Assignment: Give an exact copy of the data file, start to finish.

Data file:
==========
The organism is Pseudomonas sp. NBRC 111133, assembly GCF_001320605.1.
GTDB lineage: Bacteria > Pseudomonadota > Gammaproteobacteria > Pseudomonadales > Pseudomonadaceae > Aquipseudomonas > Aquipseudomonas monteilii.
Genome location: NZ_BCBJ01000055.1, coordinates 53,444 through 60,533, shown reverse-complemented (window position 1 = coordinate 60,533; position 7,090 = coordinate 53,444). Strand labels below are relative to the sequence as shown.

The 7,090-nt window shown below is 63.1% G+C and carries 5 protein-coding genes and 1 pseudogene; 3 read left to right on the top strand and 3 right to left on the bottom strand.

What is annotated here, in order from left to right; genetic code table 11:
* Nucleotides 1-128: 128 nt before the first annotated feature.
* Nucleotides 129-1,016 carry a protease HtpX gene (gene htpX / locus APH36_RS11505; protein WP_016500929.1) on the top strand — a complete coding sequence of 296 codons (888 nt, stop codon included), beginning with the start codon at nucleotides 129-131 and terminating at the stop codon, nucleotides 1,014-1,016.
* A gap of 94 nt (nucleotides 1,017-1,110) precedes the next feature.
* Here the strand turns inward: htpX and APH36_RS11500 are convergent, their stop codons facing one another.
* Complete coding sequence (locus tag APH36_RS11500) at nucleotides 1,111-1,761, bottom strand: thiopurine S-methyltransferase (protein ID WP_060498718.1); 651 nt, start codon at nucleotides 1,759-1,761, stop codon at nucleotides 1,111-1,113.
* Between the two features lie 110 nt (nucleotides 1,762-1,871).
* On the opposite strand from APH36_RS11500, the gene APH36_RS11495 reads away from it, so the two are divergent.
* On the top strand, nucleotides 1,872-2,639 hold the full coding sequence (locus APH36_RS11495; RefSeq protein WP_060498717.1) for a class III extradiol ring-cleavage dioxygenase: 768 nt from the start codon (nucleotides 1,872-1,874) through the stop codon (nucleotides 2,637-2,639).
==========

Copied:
The organism is Pseudomonas sp. NBRC 111133, assembly GCF_001320605.1.
GTDB lineage: Bacteria > Pseudomonadota > Gammaproteobacteria > Pseudomonadales > Pseudomonadaceae > Aquipseudomonas > Aquipseudomonas monteilii.
Genome location: NZ_BCBJ01000055.1, coordinates 53,444 through 60,533, shown reverse-complemented (window position 1 = coordinate 60,533; position 7,090 = coordinate 53,444). Strand labels below are relative to the sequence as shown.

The 7,090-nt window shown below is 63.1% G+C and carries 5 protein-coding genes and 1 pseudogene; 3 read left to right on the top strand and 3 right to left on the bottom strand.

What is annotated here, in order from left to right; genetic code table 11:
* Nucleotides 1-128: 128 nt before the first annotated feature.
* Nucleotides 129-1,016 carry a protease HtpX gene (gene htpX / locus APH36_RS11505; protein WP_016500929.1) on the top strand — a complete coding sequence of 296 codons (888 nt, stop codon included), beginning with the start codon at nucleotides 129-131 and terminating at the stop codon, nucleotides 1,014-1,016.
* A gap of 94 nt (nucleotides 1,017-1,110) precedes the next feature.
* Here the strand turns inward: htpX and APH36_RS11500 are convergent, their stop codons facing one another.
* Complete coding sequence (locus tag APH36_RS11500) at nucleotides 1,111-1,761, bottom strand: thiopurine S-methyltransferase (protein ID WP_060498718.1); 651 nt, start codon at nucleotides 1,759-1,761, stop codon at nucleotides 1,111-1,113.
* Between the two features lie 110 nt (nucleotides 1,762-1,871).
* On the opposite strand from APH36_RS11500, the gene APH36_RS11495 reads away from it, so the two are divergent.
* On the top strand, nucleotides 1,872-2,639 hold the full coding sequence (locus APH36_RS11495; RefSeq protein WP_060498717.1) for a class III extradiol ring-cleavage dioxygenase: 768 nt from the start codon (nucleotides 1,872-1,874) through the stop codon (nucleotides 2,637-2,639).